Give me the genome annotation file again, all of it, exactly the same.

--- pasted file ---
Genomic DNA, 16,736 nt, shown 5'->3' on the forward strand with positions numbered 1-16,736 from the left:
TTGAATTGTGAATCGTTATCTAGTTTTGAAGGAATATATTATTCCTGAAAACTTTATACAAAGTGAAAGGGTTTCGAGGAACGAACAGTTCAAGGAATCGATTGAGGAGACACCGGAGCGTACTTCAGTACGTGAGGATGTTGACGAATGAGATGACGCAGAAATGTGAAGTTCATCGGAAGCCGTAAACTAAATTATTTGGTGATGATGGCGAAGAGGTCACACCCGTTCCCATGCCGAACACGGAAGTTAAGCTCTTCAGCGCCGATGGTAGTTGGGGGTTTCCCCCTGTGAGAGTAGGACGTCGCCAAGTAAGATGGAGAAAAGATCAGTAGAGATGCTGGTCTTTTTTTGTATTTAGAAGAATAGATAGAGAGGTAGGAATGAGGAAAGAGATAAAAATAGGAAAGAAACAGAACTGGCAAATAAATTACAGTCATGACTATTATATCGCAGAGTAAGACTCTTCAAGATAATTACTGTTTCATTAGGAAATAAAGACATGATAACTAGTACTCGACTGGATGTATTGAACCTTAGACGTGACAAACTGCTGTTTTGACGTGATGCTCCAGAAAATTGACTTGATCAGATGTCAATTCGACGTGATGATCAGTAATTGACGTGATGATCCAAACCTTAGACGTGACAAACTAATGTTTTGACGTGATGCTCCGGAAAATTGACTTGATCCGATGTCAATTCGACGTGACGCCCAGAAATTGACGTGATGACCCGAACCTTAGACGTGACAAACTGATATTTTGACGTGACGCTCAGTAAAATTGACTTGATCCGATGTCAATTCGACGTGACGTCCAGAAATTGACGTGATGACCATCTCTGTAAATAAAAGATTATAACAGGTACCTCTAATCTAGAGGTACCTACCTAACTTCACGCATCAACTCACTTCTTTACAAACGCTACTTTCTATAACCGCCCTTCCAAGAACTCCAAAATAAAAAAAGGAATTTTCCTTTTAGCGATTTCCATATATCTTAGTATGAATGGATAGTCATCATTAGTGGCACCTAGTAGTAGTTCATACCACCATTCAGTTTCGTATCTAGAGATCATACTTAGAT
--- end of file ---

Genomic DNA, 16,736 nt, shown 5'->3' on the forward strand with positions numbered 1-16,736 from the left:
TTGAATTGTGAATCGTTATCTAGTTTTGAAGGAATATATTATTCCTGAAAACTTTATACAAAGTGAAAGGGTTTCGAGGAACGAACAGTTCAAGGAATCGATTGAGGAGACACCGGAGCGTACTTCAGTACGTGAGGATGTTGACGAATGAGATGACGCAGAAATGTGAAGTTCATCGGAAGCCGTAAACTAAATTATTTGGTGATGATGGCGAAGAGGTCACACCCGTTCCCATGCCGAACACGGAAGTTAAGCTCTTCAGCGCCGATGGTAGTTGGGGGTTTCCCCCTGTGAGAGTAGGACGTCGCCAAGTAAGATGGAGAAAAGATCAGTAGAGATGCTGGTCTTTTTTTGTATTTAGAAGAATAGATAGAGAGGTAGGAATGAGGAAAGAGATAAAAATAGGAAAGAAACAGAACTGGCAAATAAATTACAGTCATGACTATTATATCGCAGAGTAAGACTCTTCAAGATAATTACTGTTTCATTAGGAAATAAAGACATGATAACTAGTACTCGACTGGATGTATTGAACCTTAGACGTGACAAACTGCTGTTTTGACGTGATGCTCCAGAAAATTGACTTGATCAGATGTCAATTCGACGTGATGATCAGTAATTGACGTGATGATCCAAACCTTAGACGTGACAAACTAATGTTTTGACGTGATGCTCCGGAAAATTGACTTGATCCGATGTCAATTCGACGTGACGCCCAGAAATTGACGTGATGACCCGAACCTTAGACGTGACAAACTGATATTTTGACGTGACGCTCAGTAAAATTGACTTGATCCGATGTCAATTCGACGTGACGTCCAGAAATTGACGTGATGACCATCTCTGTAAATAAAAGATTATAACAGGTACCTCTAATCTAGAGGTACCTACCTAACTTCACGCATCAACTCACTTCTTTACAAACGCTACTTTCTATAACCGCCCTTCCAAGAACTCCAAAATAAAAAAAGGAATTTTCCTTTTAGCGATTTCCATATATCTTAGTATGAATGGATAGTCATCATTAGTGGCACCTAGTAGTAGTTCATACCACCATTCAGTTTCGTATCTAGAGATCATACTTAGAT